Does backyard-keeping of native sows by smallholders in Quezon, Philippines, offer sustainability benefits compared to more intensive management of exotic sow breeds?

Philipp C. Muth, Inga K. Pöhlmann, Sangeun Bae, Christoph Reiber, Orville L. Bondoc, Anne Valle Zárate


The present study in Quezon, Philippines, assessed the sustainability of small-scale production systems, based either on native or on exotic sow breeds, using different survey tools in a socio-economic approach. In two research periods, data sets with 49 households and 68 households, respectively, all smallholder farmers keeping ≤5 sows, were compiled. In 2016, four municipalities were purposively selected, each representing one of Quezon’s four districts. In 2017, two municipalities, both with larger populations of native pigs, were re-visited in order to review and supplement the previously obtained information.

Small-scale pig production based on native sow breeds could result in less local environmental load than that based on exotic sows, as indicated by significantly closer approximation to organic standards, and a reduced public health impact. However, native sows were less productive than exotic sows, thus allowing only a reduced live weight offtake per household and year (274 vs. 607 kg). Regarding economic viability, both pig production systems were equally cost-effective and required similar weekly labour hours. The advantage of basing production on exotic sows was the possibility to make larger investments, a financial function that could not be met by native sows. The revenues from marketing piglets and porkers from native sows were low, preventing a better outcome. Conversion to organic production and certification could represent one strategy for development given that increasing the value added is putatively the only way to improve the cost-effectiveness of the production from native pigs in Quezon.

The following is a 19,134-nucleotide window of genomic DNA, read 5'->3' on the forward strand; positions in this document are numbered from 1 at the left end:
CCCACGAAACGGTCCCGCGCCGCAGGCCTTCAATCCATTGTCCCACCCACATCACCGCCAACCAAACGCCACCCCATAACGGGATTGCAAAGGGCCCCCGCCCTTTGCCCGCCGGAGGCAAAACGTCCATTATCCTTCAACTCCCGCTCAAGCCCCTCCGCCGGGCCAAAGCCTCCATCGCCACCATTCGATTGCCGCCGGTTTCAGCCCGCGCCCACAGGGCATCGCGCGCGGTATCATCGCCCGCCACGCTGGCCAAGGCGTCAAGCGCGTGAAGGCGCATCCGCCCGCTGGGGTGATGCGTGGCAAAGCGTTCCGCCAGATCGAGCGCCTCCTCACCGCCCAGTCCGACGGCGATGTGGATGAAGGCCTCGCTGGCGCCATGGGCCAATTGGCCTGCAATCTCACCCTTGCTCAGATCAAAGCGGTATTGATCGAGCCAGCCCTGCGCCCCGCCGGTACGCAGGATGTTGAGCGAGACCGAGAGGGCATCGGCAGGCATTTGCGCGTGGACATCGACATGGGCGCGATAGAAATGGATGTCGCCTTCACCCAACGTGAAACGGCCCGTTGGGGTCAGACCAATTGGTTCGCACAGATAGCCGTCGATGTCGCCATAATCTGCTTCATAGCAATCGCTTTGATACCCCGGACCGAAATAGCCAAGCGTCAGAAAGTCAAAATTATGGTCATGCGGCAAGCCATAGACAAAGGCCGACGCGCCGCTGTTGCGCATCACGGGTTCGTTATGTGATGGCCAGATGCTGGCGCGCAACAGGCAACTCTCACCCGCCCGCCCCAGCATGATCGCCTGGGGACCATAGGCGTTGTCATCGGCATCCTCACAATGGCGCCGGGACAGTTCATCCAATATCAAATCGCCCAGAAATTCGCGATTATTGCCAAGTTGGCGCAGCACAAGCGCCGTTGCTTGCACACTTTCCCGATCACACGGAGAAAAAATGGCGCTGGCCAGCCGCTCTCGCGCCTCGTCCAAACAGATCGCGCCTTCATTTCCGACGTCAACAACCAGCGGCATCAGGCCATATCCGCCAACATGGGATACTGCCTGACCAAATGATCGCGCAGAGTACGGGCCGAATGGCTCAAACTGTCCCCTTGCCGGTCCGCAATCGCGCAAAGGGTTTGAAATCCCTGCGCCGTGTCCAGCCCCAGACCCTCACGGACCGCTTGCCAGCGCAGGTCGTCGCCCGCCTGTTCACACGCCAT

Antibiotic, Local breeds, Organic farming, Pig

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